17Common Effects of Abuse-Related Trauma: • Fearing people and relationships• Substance misuse and abuse (includes self medicating)• Difficulty sleeping or over sleeping• Flashbacks of the abuse• Dissociation• Having panic attacks or uncomfortable amounts of anxiety• Low self-esteem and self-loathing• Depression• Repeated experiences of being revictimized (continued abusive relationships)• Suicidal ideation or suicide attempts• Nightmares• Memory Gaps (especially from childhood)• Self-harm• Eating Disorders(Adapted from: What do these signs have in common? Recognizing the effects of abuse-related trauma - CAMH, 2004)
19Adult Sexual AssaultSexual assault is a crime of power, control and anger. It is one person’s attempt to hurt or humiliate another through sex and/or violence
20What is Sexual Violence It is any form of unwanted sexual activity that is forced upon a person without that person’s consent. Sexual Assault can range from unwanted sexual touching to forced intercourse. While most sexual assault are perpetrated against women, both women and men are sexually assaulted
21Sexual Assault of Women Is far more prevalent than sexual assault of menAlmost 40% women have reported at least one assault from age 16Statistical Trends 2006 Ottawa: Statistics Canada, 2006
22Sexual Assault of Women Women make up more than three quarters of all reported sexual assaultsYoung women ages making up more than halfMajority of all reported sexual assaults on women are perpetrated by men they are acquainted withSexual Offences in Canada, Ottawa: Statistics Canada,2003
23Statistics 25% of women experience unwanted sexual touching Another 24% experience violent SA38% SA by husband, partner, boyfriend54% of girls under 16yrs experience unwanted sexual attention24% experience rape/coercive sex17% experience incestOnly 6% SA reported to police – of these, 63% are girls under 18 yrsOnly 1% date rapes are reported80% of aboriginal women have been sexually assaulted83% of developmentally challenged women have been sexually assaulted1 in 7 males SAStatistical Trends 2003, Sexual Offences in Canada 2003, Canadian Crime Statistics 2003
24Vulnerable to Violence Girls and young womenWomen living with disabilitiesFirst Nation womenWomen of colorWomen living in povertyWomen at war
25Physical Health Effects Irritable bowel syndromeChronic pelvic painVaginal bleedingSTI’s including HIV infectionUrinary Track InfectionsUndetected cervical disease
26Possible Impact of Sexual Violence Trauma has an impact on the entire person. The possible consequences to sexual violence are exhibited as symptoms within the context of individual experiences. Symptoms are guideposts for intervention to reduce human suffering and to restore well-being for the individual.
27Impact of Sexual Violence Rape Trauma Syndrome (RTS)Post Traumatic Stress (PTS)Psychological ManifestationsRelationship ManifestationsAlcohol and Drug Use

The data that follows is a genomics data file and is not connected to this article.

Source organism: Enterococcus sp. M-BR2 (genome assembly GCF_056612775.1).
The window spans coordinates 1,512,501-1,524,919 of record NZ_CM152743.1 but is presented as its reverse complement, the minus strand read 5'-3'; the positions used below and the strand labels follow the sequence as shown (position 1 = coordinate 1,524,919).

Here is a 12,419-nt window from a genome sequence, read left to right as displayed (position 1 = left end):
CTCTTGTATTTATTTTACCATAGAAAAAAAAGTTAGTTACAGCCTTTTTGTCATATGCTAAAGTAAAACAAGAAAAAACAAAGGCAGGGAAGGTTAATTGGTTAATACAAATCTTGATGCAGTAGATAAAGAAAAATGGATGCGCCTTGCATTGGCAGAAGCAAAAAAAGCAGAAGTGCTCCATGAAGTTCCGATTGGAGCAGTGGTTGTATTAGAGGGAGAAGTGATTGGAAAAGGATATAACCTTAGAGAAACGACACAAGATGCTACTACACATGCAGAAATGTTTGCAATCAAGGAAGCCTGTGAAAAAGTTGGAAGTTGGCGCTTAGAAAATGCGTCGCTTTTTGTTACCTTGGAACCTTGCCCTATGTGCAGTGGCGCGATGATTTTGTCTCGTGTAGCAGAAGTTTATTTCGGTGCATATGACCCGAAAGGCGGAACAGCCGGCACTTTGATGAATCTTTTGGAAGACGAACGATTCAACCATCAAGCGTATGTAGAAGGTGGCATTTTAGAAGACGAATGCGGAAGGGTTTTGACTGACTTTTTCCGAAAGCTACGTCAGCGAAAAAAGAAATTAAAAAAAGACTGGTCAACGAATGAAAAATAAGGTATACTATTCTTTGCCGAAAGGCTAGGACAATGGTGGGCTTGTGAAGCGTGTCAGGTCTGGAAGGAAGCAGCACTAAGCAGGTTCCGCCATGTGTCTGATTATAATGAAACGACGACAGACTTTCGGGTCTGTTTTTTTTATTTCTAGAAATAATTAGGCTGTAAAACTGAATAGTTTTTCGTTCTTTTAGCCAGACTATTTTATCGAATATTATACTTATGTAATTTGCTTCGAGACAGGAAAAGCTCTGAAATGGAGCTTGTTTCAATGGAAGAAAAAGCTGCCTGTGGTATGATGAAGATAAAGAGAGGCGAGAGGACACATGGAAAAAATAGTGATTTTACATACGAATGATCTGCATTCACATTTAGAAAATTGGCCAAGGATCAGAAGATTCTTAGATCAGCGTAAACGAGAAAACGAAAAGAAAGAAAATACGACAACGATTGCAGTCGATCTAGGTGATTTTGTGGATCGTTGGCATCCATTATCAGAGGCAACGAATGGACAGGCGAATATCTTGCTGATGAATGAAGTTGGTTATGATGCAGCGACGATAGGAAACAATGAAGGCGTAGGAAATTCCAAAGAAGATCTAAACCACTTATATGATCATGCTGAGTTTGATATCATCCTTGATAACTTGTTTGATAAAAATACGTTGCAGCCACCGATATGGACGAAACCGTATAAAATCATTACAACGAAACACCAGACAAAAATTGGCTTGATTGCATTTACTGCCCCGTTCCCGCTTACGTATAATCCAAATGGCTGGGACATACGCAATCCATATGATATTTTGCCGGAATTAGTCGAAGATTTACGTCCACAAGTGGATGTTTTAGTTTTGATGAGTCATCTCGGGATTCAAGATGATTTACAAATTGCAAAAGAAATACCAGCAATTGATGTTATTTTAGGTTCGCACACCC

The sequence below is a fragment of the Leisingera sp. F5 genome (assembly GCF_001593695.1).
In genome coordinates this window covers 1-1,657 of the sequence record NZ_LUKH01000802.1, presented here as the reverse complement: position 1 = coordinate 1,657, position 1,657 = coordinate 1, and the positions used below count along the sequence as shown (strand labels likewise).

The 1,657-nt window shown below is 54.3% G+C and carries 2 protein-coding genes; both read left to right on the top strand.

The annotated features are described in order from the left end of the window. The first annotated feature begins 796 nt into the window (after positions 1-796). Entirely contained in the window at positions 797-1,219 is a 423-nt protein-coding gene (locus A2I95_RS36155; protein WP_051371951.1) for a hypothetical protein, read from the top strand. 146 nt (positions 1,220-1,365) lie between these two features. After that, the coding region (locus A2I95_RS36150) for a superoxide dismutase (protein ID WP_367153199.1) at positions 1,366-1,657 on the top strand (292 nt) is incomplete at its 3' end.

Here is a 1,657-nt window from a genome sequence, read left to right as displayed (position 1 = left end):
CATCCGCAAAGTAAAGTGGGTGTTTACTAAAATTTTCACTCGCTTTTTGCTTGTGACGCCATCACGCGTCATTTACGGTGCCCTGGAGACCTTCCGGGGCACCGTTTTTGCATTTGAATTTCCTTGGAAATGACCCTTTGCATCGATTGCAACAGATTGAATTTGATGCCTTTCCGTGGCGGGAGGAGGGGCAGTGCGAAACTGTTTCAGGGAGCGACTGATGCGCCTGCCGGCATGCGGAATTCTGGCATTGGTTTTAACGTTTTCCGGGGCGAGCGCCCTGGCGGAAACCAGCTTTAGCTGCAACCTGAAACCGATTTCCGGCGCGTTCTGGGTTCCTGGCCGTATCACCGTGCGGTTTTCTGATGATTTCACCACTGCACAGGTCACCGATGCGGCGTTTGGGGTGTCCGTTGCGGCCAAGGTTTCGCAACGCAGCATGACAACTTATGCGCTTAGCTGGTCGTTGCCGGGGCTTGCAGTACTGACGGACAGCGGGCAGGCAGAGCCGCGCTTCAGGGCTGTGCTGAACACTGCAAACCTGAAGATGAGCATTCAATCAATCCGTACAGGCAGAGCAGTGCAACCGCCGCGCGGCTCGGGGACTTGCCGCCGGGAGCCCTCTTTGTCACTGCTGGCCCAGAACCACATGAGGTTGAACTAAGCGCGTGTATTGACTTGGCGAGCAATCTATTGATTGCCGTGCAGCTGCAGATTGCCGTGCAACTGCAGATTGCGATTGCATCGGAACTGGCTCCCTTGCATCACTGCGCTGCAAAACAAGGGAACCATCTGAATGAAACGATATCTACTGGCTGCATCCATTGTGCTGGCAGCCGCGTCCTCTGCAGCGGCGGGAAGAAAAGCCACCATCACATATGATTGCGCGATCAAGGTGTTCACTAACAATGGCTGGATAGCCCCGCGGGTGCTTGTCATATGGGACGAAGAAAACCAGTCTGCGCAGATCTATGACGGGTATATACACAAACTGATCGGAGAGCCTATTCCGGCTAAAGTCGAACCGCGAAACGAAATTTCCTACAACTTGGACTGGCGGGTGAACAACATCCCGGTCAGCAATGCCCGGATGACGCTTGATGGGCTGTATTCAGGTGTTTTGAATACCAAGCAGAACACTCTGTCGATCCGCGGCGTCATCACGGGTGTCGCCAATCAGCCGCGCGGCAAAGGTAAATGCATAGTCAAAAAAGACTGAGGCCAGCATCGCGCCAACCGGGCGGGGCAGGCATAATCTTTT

28Rape Trauma SyndromeRTS is expressed in a complex, entangled lifestyle when an individual lacks adequate coping skills or social or medical support, or is subject to ongoing trauma in his or her environment. As time goes on the physical, emotional, social and sexual categories impacted by the sexual assault become less segregated and more intertwined, making the exact nature of a particular problem less obvious.
29Rape Trauma SyndromeRTS is associated with risk-taking behavior, increased substance abuse, lowered self-esteem, depression and anxiety and a wide range of physical and sexual dysfunction.
30Substance Abuse Studies 30.7% of women in a methadone maintenance treatment program had been sexually abused by a partner in the past 6 months and cocaine use increased this violence (EL-Bassel, 2004)59% of substance abusers had symptoms consistent with PTSD, yet were undiagnosed at the time they were admitted for detoxification and had not received any treatment (Fullivore et al.,1993)97% of women with PTSD reported one or more violent traumas compared to 73% women without PTSD (Fullivore., 1993)
31Post Traumatic StressPersistent frightening thoughts and memories of their ordealRecurring distressing dreams of the eventFeeling emotionally numbAvoidance of stimuli associated with the eventMay not show up until years after the event
32Psychological Manifestations Difficulty concentrating, hopelessness, anger, depression, eating problems, decreased self-esteemDenial1/3 of rape victims will contemplate suicide17% actually attempt suicide1/3 of all sexual assault victims will develop PTS sometime during their life
33Relationship Manifestations Problems in relationships – family friends, spousesShame and guilt – blaming themselves, feeling different from all other human beingsSocial problems – difficulty with trustSexual problems - avoidance of sexual activity, decreased interest and desire
34Substance AbuseSubstance abuse, especially with alcohol, cigarettes and cocaine, is common when victims desire to numb or cope with the pain of sexual traumaIn drug treatment programs, 46.4% of patients had a history of sexual assault as adults and 38% in childhood (El-Bassel, Gilbert, & Fry et al., 2004)
35Trauma and Substance Abuse Data collected from substance abusing women from nine treatment centres across Ontario85.7% of 98 women in her sample were victimized56.1% adult physical abuse56.3% childhood sexual abuse56.1% childhood physical abuse45.4 adult sexual abuseCormier, R, A; 2000